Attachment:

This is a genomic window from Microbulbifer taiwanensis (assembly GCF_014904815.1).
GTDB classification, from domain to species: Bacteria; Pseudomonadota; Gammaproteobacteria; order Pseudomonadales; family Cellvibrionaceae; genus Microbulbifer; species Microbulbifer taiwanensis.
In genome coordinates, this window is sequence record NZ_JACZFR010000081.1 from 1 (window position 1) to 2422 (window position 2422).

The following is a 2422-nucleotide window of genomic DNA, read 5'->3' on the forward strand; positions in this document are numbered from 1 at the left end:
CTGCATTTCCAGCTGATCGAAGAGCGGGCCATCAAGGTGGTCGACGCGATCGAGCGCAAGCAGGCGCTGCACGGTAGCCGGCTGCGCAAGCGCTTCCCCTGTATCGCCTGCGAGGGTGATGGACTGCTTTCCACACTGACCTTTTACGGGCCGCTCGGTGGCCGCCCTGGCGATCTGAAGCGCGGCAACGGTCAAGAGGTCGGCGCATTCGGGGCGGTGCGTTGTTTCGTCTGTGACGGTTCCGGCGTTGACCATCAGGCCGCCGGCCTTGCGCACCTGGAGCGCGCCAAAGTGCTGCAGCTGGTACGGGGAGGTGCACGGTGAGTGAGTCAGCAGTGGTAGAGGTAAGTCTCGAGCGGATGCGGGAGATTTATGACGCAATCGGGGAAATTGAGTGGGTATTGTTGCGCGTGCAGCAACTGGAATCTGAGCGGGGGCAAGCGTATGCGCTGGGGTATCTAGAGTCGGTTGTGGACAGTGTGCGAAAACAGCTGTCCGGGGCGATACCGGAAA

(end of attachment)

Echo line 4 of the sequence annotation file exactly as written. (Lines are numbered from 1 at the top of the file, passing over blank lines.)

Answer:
The following is a 2422-nucleotide window of genomic DNA, read 5'->3' on the forward strand; positions in this document are numbered from 1 at the left end: